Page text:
So what did they do? They first tried a half-hearted merchant validation program. I say half-hearted because Jim, toward the end, would admit promotion and explanation of the program to visitors could have been better. The district then stood together and promised to end $20 parking. They also teamed up with the Thunder during its first-ever home game – a night when every space downtown was expected to be taken. They provided free parking – free – at the Bricktown garage and the lots along Main Street. And guess what? Dozens of spaces went untaken.
From that point on, the number of emails, calls and comments I received complaining about parking in Bricktown dropped significantly.
But now the $20 parking is back … care to guess who owns this lot? (MORE TO COME)
I was a kid when I started my first real newspaper job. I had lucked out on my timing. The newspaper industry was in a slump. I had done my best to beef up my practical experience by working one summer at a radio station in Holdenville and working the fall of 1989 at the Edmond Evening Sun.
I had also taken a shot at New York journalism, had a gig lined up there for the summer of 1989, but found out I had to be a lot more ruthless, a lot more cut throat to make it in that town. I had been cursed with a good ethics teacher, a good set of role models who had made such a different path a no-go for me.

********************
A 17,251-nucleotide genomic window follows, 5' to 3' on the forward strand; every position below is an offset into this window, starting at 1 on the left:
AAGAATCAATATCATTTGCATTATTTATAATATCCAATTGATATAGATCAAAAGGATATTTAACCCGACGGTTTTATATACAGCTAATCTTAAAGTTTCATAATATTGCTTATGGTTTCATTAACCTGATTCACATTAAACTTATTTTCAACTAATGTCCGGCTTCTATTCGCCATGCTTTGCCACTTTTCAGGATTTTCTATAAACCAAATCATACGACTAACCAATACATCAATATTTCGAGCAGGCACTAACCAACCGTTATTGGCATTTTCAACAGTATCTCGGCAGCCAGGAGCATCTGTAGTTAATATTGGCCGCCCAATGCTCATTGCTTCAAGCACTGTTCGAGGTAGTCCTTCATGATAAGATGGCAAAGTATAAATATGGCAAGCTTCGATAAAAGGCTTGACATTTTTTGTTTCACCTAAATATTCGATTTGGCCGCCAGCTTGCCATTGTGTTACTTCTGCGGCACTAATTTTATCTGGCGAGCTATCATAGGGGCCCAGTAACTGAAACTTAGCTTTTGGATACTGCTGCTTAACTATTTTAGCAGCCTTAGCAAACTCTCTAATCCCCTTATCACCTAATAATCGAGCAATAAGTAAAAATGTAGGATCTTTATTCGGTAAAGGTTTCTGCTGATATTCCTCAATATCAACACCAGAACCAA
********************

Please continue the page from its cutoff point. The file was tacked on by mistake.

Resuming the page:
So as 1990 began, my job prospects were murky. The Enid News & Eagle had one part time position open and another about to open; the editor there responded to my job inquiry that he might be able to hire me part time and eventually make me full time. The pay was going to be less than $200 a week.
In December of 1989 I got my foot in the door at The Oklahoman by getting a job working a few hours a week answering phones on high school game nights and gathering scores. I learned about the internship program, and seeing as there were no job openings, I disregarded the rules about graduating seniors and set up an interview.
As luck would have it, Ben Fenwick quit his job as cop reporter that week (years later he would gain some fame writing a story in Playboy relating to the trial of Timothy McVeigh). My editor was Gene Triplett. He was almost a cliche of the gruff editor types you’d see portrayed in movies. Once, while covering a gang funeral, a young gunman with bad aim started firing at the crowd – and some shots grazed by me as I was talking to an officer. I jumped in the company car, got on the two way, and told Triplett we were under fire.